The Nokia N9
NOTE: This was copy-pasted directly from my blog without much alteration. Apologies if anything is out of context. Yeah I bought this a little late haha, and I myself think it's kinda weird for a post on impressions of the N9 to be popping out of nowhere!
So I got a bit of gadget lust and plopped my money down on the rather…unique Nokia N9. It’s a very strange device, an awkward transition between Nokia’s Symbian and WP platforms.
The N9 is totally loveable! There are a few major points I really like about this phone, but unfortunately as with all old phones running obsolete OSes, there’s stuff to dislike as well.
The hardware design is gorgeous. A single black slab of seamless, grippy, polycarbonate accentuated by a buttonless glass front curved at the edges. It feels elegant yet sturdy.
The software design also echoes that of the hardware. The rounded circle motif that appears in the form of the shape of the front glass panel also appears throughout the entire OS. It manifests itself in text selection, icon shape, button shape, etc.
Powerful unified design language is the result when hardware and software are designed in tandem with each other, and it really shows here. The N9 is (mostly) a brilliantly designed piece of hardware and software.
+ First-party software:
The N9 excels brilliantly in the efficiency of its first-party OS and software experience. Getting around the system is a nearly frictionless experience thanks to the abundance of gestures and the ability to wake the phone with a double tap on the screen.
+ Implementation of third-party hooks:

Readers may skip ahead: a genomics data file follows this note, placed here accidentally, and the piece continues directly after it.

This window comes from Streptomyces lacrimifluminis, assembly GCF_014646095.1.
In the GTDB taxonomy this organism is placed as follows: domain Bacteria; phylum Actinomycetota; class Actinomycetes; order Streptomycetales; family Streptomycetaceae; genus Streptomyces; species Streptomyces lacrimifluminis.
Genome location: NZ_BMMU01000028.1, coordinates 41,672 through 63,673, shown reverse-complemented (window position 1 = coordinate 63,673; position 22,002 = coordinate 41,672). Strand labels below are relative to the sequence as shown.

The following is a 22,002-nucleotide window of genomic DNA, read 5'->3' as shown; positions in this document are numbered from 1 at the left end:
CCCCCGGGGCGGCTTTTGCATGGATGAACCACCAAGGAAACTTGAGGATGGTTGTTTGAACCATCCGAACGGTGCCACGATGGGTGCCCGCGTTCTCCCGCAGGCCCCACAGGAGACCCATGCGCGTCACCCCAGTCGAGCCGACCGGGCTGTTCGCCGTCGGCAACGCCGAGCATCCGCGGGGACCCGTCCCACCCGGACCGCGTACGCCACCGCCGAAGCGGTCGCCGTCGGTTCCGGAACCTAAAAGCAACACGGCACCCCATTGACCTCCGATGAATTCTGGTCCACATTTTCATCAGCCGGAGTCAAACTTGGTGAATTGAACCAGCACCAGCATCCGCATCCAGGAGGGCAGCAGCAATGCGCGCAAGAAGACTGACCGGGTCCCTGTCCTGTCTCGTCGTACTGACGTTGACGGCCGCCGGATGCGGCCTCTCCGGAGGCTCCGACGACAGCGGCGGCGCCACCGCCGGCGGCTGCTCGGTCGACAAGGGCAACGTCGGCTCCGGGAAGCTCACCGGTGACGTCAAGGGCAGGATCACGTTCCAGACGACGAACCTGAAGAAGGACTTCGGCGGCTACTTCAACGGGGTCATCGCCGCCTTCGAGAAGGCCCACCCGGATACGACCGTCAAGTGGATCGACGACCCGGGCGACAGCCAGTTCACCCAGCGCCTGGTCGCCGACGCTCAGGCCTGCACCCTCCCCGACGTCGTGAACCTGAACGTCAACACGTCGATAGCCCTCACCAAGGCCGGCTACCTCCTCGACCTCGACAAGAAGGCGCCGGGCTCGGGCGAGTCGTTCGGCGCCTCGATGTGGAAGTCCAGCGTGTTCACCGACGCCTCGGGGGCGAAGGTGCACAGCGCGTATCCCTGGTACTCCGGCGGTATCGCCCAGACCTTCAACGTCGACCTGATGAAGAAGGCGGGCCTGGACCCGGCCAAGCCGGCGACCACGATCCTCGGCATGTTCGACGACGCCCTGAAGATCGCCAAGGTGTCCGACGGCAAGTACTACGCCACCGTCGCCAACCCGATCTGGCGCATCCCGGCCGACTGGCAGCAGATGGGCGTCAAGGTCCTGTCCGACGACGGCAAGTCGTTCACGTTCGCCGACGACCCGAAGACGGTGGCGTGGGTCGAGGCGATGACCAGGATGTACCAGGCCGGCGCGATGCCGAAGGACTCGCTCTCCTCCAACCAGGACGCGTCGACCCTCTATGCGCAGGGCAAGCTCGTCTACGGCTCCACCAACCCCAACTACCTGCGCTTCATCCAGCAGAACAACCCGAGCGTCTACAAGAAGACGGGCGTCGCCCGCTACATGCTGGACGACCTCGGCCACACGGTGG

The apps and integration which are bundled into MeeGo OS are superb.
I really like the aggregated notification area + newsfeed concept just one swipe away from the app drawer. It really enhances the glanceability of the platform, something really important when using a mobile device.
+ Non-mainstream appeal:
Yes, I just said it! People who value having a phone that’s different (for better or worse) will find this phone very attractive, myself included.
Just how many phones officially run Harmattan?
Sadly, for all its design merits and OS-level features, the N9 is severely lacking in certain areas, mostly not due to Nokia’s engineers or inhouse developers.
- Availability of third-party ecosystem:
Big minus. Big, big minus. I can’t emphasise how much this prevents the N9 being my daily driver. Hooks for Windows Live, WhatsApp, Instagram and many other services are unofficially made by independent devs.
While the hooks for Facebook and Twitter are well-integrated, they aren’t exactly up to date. For example, there is no group doc and comment liking support in the Facebook app.
- Touch responsivness:
I came to the N9 from an iPhone, and while the actual speed of moving between tasks on the N9 is great, the fine-grained touch response and finger tracking leaves much to be desired.
It reminds me of my friend’s Acer Liquid phone running Android 1.6, and that isn’t exactly fantastic.
The N9 is excellent hardware design and intuitive software, unfortunately burdened by aged internals and poor third-party support. With the right timing (which Nokia was...kinda far away from), Nokia could actually have gotten something going! What a pity.
Still, it’s a quirky smartphone with a certain charm to using it that can’t be found on almost all other handsets right now.